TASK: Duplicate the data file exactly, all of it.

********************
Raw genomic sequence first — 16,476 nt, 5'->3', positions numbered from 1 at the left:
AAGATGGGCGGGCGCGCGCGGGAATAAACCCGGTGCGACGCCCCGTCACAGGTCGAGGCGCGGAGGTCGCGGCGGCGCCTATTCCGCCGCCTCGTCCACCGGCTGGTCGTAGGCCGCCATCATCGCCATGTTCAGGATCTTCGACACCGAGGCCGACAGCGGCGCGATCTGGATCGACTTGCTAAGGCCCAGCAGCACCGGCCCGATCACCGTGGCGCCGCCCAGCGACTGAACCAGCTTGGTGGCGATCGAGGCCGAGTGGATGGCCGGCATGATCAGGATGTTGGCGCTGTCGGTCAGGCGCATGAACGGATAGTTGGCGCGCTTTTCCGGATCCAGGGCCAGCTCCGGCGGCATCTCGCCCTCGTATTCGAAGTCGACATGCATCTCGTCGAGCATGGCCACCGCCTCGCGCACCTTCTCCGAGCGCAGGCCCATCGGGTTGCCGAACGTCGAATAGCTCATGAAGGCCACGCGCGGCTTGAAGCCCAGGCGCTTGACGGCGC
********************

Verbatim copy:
Raw genomic sequence first — 16,476 nt, 5'->3', positions numbered from 1 at the left:
AAGATGGGCGGGCGCGCGCGGGAATAAACCCGGTGCGACGCCCCGTCACAGGTCGAGGCGCGGAGGTCGCGGCGGCGCCTATTCCGCCGCCTCGTCCACCGGCTGGTCGTAGGCCGCCATCATCGCCATGTTCAGGATCTTCGACACCGAGGCCGACAGCGGCGCGATCTGGATCGACTTGCTAAGGCCCAGCAGCACCGGCCCGATCACCGTGGCGCCGCCCAGCGACTGAACCAGCTTGGTGGCGATCGAGGCCGAGTGGATGGCCGGCATGATCAGGATGTTGGCGCTGTCGGTCAGGCGCATGAACGGATAGTTGGCGCGCTTTTCCGGATCCAGGGCCAGCTCCGGCGGCATCTCGCCCTCGTATTCGAAGTCGACATGCATCTCGTCGAGCATGGCCACCGCCTCGCGCACCTTCTCCGAGCGCAGGCCCATCGGGTTGCCGAACGTCGAATAGCTCATGAAGGCCACGCGCGGCTTGAAGCCCAGGCGCTTGACGGCGC